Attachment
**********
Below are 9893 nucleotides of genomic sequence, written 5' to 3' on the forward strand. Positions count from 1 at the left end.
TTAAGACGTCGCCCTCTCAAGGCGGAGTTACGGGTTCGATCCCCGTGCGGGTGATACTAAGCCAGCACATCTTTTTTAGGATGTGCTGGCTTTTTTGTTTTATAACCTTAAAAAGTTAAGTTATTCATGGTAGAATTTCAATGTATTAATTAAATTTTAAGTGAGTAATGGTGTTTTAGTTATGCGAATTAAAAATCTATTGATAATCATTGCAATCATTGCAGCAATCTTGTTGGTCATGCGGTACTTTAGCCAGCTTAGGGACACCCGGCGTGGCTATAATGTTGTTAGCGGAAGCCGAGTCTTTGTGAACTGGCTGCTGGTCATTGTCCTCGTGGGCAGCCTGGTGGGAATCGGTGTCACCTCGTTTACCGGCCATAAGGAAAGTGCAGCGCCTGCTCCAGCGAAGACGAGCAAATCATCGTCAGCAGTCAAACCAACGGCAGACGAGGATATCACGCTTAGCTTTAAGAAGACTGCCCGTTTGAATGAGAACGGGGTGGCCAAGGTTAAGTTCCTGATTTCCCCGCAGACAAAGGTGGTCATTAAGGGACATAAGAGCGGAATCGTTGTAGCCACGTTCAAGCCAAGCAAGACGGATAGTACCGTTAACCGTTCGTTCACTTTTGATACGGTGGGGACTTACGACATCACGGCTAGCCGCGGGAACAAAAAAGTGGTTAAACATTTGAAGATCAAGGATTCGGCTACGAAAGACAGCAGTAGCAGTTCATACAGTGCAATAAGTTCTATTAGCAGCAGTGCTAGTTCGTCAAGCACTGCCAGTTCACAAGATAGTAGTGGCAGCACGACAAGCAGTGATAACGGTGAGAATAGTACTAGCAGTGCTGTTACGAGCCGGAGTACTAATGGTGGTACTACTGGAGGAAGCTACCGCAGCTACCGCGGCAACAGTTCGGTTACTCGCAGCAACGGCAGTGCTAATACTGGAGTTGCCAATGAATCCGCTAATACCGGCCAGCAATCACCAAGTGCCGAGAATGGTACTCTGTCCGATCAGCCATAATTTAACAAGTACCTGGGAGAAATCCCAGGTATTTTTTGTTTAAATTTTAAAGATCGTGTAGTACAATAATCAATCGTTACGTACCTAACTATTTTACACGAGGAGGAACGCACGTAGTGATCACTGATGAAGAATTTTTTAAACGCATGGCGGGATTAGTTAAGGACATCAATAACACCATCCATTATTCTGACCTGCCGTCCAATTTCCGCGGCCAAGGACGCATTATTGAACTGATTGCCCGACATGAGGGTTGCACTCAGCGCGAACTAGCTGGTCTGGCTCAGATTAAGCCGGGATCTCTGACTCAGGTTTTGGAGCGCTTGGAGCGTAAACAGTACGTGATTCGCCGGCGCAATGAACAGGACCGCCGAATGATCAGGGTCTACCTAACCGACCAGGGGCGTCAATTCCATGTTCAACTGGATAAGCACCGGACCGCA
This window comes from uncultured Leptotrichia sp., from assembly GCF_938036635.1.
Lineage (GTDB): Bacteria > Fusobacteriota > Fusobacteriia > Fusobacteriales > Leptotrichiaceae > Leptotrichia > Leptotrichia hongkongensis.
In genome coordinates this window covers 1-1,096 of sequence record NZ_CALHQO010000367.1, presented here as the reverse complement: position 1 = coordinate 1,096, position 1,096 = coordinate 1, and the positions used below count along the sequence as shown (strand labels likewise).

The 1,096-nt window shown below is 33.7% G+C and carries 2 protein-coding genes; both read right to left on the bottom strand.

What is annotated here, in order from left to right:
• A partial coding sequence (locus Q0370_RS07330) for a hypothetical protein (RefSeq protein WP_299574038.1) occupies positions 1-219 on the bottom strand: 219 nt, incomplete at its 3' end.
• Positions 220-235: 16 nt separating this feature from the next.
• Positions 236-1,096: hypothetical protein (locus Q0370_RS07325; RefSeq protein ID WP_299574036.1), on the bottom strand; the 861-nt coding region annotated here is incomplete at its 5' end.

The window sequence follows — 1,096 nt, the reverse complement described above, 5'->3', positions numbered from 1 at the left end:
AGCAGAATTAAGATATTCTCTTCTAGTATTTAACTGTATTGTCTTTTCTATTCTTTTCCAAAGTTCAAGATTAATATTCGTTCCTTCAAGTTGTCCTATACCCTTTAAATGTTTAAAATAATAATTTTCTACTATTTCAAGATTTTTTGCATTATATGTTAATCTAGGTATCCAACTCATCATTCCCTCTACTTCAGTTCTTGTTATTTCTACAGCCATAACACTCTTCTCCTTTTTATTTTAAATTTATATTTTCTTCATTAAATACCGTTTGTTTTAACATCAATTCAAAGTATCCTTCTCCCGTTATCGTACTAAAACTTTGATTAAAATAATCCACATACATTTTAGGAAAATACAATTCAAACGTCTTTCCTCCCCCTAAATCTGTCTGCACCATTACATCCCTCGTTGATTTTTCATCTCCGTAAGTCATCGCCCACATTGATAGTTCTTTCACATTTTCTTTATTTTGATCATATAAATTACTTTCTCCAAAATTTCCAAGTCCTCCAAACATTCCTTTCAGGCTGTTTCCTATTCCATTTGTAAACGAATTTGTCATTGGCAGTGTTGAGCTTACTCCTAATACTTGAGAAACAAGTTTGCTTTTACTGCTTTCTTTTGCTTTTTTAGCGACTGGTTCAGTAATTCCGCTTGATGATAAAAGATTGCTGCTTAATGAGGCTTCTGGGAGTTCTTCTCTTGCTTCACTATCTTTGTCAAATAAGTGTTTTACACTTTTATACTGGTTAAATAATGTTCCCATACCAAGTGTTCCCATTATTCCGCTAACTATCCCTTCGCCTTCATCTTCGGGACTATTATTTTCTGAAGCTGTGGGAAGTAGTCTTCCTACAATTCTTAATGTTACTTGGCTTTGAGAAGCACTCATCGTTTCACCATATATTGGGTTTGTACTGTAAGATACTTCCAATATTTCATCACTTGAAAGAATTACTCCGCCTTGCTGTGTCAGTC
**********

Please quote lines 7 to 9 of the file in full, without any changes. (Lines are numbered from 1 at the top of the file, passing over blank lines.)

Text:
What is annotated here, in order from left to right:
• A partial coding sequence (locus Q0370_RS07330) for a hypothetical protein (RefSeq protein WP_299574038.1) occupies positions 1-219 on the bottom strand: 219 nt, incomplete at its 3' end.
• Positions 220-235: 16 nt separating this feature from the next.